At 2/7/13 05:19 PM, Protagonist wrote:
At 2/7/13 05:05 PM, naronic wrote:
Care to prove your statement instead of acting smug for no reason? It's easy to brush something off and "laugh", but it just makes you look stupid.
How can I prove the statement "lol"?
It's an expression that I simply find your quote to be funny.
But if you really want this then-
Hardly any valve games can be categorized as generic IMO, anyone whom purports that all or most valve games are generic are free to have that opinion but are also free to know that I can't take them seriously.
First of all almost every single major fps valve has brought something to the table that hasn't been done or attempted before, and revolutionized their respective genre's as a result.
Before Half life 1, any video game story that you would come across existed in a vacuum-sealed bag piggybacked on the game itself. You had games that would drown you in exposition (I.E japanese rpgs, classical adventure games) or games that would give you a light touch of setting, motivation, and character and nothing else for the entire rest of the game (Doom, Quake era shooters).
Half life was the first shooter (and game) that took a crack at the genesis of story and gameplay. A game where you could either not give a crap about the story, or become intrigued in it. A game where just the act of playing or listening to NPC's whilst playing could give you exposition, and Half life also did this so extremely well with the proper pacing and tension at just the proper times, and a complementary difficulty curve, it redefined what it means for a video game to have a story.
This all on top of the major graphical and technical leaps Valve made with friendly NPC characters and skeletal animation makes this game anything but generic. There was NOTHING like it at the time, hell I even played it about 3 months ago and still completed it in one evening fulfilled.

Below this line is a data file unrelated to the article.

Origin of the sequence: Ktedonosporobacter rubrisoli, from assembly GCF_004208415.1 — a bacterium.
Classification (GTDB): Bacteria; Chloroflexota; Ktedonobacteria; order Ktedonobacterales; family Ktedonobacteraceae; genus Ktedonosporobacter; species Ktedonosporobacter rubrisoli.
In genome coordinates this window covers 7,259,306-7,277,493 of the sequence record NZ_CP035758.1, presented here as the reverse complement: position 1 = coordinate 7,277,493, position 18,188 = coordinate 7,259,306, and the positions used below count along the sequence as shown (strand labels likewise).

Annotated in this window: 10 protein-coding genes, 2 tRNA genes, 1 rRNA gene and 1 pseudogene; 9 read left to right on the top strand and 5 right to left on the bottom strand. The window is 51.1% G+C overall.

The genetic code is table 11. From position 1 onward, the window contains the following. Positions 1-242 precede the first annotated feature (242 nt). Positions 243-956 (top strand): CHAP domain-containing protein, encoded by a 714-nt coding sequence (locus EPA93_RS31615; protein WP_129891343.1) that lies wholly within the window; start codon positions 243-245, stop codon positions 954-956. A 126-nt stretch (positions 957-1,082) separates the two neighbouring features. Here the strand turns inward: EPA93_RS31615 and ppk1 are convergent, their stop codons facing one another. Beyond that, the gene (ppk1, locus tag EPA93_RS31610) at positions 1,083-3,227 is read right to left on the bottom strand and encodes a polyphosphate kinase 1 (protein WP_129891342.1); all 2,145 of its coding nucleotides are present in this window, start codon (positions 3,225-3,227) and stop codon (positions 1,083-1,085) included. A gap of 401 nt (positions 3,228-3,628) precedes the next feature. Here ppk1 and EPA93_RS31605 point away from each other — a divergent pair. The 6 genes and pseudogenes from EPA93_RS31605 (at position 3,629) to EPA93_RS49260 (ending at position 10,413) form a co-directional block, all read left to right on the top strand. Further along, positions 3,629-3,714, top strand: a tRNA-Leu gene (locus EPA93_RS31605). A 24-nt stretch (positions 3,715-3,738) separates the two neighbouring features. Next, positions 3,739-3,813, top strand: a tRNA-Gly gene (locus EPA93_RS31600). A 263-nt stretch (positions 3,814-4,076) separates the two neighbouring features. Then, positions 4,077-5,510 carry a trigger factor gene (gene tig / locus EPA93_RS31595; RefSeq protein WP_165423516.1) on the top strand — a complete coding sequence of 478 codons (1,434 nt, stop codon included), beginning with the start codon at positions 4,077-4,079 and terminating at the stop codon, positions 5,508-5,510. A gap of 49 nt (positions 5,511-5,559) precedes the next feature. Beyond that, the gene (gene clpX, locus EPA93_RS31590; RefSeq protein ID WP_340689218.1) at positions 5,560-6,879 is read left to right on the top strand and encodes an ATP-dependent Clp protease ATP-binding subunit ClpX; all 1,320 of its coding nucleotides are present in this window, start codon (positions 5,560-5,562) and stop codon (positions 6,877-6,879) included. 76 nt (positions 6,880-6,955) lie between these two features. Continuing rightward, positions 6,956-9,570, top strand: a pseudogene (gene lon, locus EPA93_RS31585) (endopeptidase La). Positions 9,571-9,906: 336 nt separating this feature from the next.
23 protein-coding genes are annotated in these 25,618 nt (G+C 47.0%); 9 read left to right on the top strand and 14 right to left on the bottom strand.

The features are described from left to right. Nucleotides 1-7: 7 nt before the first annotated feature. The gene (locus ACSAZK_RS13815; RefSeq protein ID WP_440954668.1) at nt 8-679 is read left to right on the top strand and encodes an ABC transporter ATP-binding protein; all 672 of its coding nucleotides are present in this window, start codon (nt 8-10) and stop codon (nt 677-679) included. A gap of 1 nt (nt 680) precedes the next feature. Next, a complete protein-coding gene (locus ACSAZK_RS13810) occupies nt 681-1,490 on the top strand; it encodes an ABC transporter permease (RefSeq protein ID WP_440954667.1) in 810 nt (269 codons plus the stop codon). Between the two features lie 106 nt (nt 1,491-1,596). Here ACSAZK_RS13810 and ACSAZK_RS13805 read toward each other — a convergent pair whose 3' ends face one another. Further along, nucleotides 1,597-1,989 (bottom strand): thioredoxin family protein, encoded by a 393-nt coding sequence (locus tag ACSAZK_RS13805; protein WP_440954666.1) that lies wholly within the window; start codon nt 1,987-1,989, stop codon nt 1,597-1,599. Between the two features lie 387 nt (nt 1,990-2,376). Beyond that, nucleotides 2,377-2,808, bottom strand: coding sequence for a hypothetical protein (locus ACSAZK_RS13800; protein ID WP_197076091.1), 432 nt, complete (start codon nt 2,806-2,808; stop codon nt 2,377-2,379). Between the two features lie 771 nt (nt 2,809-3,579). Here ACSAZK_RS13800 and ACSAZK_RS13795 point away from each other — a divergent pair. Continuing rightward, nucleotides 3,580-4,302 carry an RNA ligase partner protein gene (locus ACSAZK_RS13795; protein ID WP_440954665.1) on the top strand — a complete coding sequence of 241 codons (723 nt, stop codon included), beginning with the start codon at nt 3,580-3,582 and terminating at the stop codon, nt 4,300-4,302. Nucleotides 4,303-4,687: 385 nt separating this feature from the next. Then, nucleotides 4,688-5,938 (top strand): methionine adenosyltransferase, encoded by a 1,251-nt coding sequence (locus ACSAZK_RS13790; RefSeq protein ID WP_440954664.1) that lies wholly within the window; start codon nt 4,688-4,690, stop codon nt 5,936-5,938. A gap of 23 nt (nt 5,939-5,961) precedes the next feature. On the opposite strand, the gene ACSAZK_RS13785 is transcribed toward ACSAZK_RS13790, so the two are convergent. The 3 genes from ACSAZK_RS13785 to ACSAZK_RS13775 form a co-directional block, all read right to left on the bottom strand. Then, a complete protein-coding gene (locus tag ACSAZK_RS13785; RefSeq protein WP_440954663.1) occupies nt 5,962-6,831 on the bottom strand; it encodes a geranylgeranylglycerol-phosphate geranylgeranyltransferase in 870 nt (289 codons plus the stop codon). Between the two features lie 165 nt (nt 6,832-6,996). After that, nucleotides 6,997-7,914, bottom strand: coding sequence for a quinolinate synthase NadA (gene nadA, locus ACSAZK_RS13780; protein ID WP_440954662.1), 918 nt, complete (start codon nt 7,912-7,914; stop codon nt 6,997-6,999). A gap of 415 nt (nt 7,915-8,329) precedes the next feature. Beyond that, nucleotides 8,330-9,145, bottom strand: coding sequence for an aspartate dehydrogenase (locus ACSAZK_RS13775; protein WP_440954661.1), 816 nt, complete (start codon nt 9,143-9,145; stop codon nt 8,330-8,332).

Half life 2 revolutionized the genre even more with the gravity gun, making physics a major asset to game play in a way nobody thought of before on top of keeping up the top notch pacing most games strive for, making enormous graphical leaps and having actual characters I cared for in the process.
And keep in mind that in both of these games, all this is accomplished without the player ever leaving or cutting away from the perspective of the character or the environment the character is in.
VERY few games can boast that.
On top of being generally on top of things Valve also has a very strong keen foresight. There are no bosses at Valve emphasizing the individual and group in the work place and making collaboration and consumer visibility easy.
Hiring modders is no surprise today, lots of indie developers get noticed for what they bring to the table, but it's something Valve started. Realizing in the 90's that a lot of modders had a lot more potential or talent than some college graduates at the time they made the decisive decision to fish from that pond early on, which raked them in A LOT of talent such as the CSS, Portal and TF2 developers.
Developers that made games that were the first of their time such as Counter Strike, the first generation that set the stage for realistic tactical multiplayer shooters;
Portal, a game that was only supposed to be an addon to the Orange Box bundle pack but ended up being so famous it generated a meme out of itself and a long standing fanbase all out of an original idea, concept, and story homogenized beautifully together;
And TF2, a game that took a rather unoriginal concept, added beautiful art design, accessible gameplay, and heavily balanced classes and maps to ascend all multiplayer shooters in longevity from it's time.
L4D is what I consider the embodiment of the perfect coop zombie shooter with it's only major flaw to be relying almost exclusively on multiplayer.
So yes I think Valve is a great company